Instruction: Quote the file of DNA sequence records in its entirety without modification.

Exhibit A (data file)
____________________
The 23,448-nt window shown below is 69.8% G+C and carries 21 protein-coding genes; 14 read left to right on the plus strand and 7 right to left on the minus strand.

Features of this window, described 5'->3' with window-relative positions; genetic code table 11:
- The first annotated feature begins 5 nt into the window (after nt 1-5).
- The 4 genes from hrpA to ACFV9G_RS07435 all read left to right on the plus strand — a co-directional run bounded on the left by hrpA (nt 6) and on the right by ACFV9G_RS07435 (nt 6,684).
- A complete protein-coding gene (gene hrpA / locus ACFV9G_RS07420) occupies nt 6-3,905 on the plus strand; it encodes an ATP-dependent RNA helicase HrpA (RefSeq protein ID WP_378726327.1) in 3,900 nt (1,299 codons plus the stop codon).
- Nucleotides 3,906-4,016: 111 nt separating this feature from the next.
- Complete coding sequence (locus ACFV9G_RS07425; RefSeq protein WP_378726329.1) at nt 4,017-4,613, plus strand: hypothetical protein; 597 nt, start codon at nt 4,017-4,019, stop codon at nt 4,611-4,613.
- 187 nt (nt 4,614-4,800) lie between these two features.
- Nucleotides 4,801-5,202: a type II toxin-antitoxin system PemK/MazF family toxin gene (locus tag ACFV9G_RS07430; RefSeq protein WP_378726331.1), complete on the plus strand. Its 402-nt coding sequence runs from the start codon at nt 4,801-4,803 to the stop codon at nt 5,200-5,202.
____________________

The 23,448-nt window shown below is 69.8% G+C and carries 21 protein-coding genes; 14 read left to right on the plus strand and 7 right to left on the minus strand.

Features of this window, described 5'->3' with window-relative positions; genetic code table 11:
- The first annotated feature begins 5 nt into the window (after nt 1-5).
- The 4 genes from hrpA to ACFV9G_RS07435 all read left to right on the plus strand — a co-directional run bounded on the left by hrpA (nt 6) and on the right by ACFV9G_RS07435 (nt 6,684).
- A complete protein-coding gene (gene hrpA / locus ACFV9G_RS07420) occupies nt 6-3,905 on the plus strand; it encodes an ATP-dependent RNA helicase HrpA (RefSeq protein ID WP_378726327.1) in 3,900 nt (1,299 codons plus the stop codon).
- Nucleotides 3,906-4,016: 111 nt separating this feature from the next.
- Complete coding sequence (locus ACFV9G_RS07425; RefSeq protein WP_378726329.1) at nt 4,017-4,613, plus strand: hypothetical protein; 597 nt, start codon at nt 4,017-4,019, stop codon at nt 4,611-4,613.
- 187 nt (nt 4,614-4,800) lie between these two features.
- Nucleotides 4,801-5,202: a type II toxin-antitoxin system PemK/MazF family toxin gene (locus tag ACFV9G_RS07430; RefSeq protein WP_378726331.1), complete on the plus strand. Its 402-nt coding sequence runs from the start codon at nt 4,801-4,803 to the stop codon at nt 5,200-5,202.